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    Thread: Biology of Pollination

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      Default Biology of Pollination

      Biology of Pollination

      Pollination is the event of pollen landing on a stigmatic surface such as the pistil, and fertilization is the union of the staminate chromosomes from the pollen with the pistillate chromosomes from the ovule.

      Pollination begins with dehiscence (release of pollen) from staminate flowers. Millions of pollen grains float through the air on light breezes, and many land on the stigmatic surfaces of nearby pistillate plants. If the pistil is ripe, the pollen grain will germinate and send out a long pollen tube much as a seed pushes out a root. The tube contains a haploid (in) generative nucleus and grows downward toward the ovule at the base of the pistils. When the pollen tube reaches the ovule, the staminate haploid nucleus fuses with the pistillate haploid nucleus and the diploid condition is restored. Germination of the pollen grain occurs 15 to 20 minutes after contact with the stigmatic surface (pistil); fertilization may take up to two days in cooler temperatures. Soon after fertilization, the pistils wither away as the ovule and surrounding calyx begin to swell. If the plant is properly watered, seed will form and sexual reproduction is complete. It is crucial that no part of the cycle be interrupted or viable seed will not form. If the pollen is subjected to extremes of temperature, humidity, or moisture, it will fail to germinate, the pollen tube will die prior to fertilization, or the embryo will be unable to develop into a mature seed. Techniques for successful pollination have been designed with all these criteria in mind.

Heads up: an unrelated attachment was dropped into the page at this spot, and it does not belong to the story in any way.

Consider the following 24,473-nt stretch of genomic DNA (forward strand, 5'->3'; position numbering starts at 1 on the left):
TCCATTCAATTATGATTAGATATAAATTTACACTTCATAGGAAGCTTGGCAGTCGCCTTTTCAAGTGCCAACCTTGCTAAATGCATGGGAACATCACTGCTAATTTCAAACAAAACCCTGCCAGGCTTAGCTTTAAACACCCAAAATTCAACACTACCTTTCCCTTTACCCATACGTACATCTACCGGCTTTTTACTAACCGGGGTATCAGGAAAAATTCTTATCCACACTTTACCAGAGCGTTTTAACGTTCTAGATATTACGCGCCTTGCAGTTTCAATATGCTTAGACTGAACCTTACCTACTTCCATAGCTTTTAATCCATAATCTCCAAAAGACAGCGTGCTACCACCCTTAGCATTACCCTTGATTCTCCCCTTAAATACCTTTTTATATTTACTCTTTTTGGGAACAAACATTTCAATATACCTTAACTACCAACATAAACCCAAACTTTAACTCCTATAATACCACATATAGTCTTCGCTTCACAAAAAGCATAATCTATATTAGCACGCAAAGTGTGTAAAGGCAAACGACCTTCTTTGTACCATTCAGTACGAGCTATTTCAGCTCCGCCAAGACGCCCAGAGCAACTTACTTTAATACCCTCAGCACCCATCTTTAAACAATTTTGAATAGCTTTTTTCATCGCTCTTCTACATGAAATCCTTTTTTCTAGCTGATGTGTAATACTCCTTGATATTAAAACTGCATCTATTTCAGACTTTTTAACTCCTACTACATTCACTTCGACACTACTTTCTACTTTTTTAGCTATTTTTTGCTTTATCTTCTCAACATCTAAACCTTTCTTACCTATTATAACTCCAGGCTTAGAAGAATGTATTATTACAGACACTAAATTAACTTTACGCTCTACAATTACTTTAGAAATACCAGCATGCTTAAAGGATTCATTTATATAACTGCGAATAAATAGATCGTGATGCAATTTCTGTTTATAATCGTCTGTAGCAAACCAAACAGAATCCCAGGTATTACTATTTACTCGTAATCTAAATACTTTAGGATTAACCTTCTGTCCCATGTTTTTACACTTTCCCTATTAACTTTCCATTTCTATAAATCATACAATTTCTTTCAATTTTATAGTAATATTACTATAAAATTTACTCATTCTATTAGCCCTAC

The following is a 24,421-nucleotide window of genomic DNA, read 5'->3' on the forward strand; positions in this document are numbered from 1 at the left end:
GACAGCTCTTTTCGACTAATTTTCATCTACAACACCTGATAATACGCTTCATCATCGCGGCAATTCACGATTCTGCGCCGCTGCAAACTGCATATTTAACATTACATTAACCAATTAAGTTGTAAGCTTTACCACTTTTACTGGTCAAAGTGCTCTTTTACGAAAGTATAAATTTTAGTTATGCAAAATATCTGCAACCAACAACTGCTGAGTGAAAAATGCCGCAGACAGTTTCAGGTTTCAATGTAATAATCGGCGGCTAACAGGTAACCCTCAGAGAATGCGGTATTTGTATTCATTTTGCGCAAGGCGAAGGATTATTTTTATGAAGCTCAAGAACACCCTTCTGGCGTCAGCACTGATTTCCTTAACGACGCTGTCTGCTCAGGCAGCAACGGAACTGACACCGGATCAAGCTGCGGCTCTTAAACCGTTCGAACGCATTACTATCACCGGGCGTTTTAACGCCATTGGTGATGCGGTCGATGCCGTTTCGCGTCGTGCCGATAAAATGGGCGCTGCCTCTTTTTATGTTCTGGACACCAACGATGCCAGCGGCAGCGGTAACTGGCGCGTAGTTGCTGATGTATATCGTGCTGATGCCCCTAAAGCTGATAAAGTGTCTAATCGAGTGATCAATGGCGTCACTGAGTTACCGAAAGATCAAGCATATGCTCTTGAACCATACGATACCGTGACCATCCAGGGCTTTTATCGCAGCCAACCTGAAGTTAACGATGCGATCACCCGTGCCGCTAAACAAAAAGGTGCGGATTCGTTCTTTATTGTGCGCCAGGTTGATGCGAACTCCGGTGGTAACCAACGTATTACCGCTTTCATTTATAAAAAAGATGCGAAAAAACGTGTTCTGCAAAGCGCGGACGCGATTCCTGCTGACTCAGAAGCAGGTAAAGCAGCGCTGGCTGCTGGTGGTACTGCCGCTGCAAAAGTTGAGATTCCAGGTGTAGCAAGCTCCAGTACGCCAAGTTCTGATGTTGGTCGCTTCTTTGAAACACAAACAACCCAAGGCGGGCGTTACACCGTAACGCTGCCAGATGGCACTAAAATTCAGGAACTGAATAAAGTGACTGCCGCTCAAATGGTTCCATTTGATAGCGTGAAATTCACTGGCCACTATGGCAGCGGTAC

Controlled versus Random Pollinations

      The seeds with which most cultivators begin represent varied genotypes even when they originate from the same floral cluster of marijuana, and not all of these genotypes will prove favorable. Seeds collected from imported shipments are the result of totally random pollinations among many genotypes. If elimination of pollination was at tempted and only a few seeds appear, the likelihood is very high that these pollinations were caused by a late flowering staminate plant or a hermaphrodite, adversely affecting the genotype of the offspring. Once the offspring of imported strains are in the hands of a competent breeder, selection and replication of favorable phenotypes by controlled breeding may begin. Only one or two individuals out of many may prove acceptable as parents. If the cultivator allows random pollination to occur again, the population not only fails to improve, it may even degenerate through natural and accidental selection of unfavorable traits. We must therefore turn to techniques of controlled pollination by which the breeder attempts to take control and deter mine the genotype of future offspring.

      from queijo
      Last edited by pistils; 20th January 2006 at 06:35 PM.

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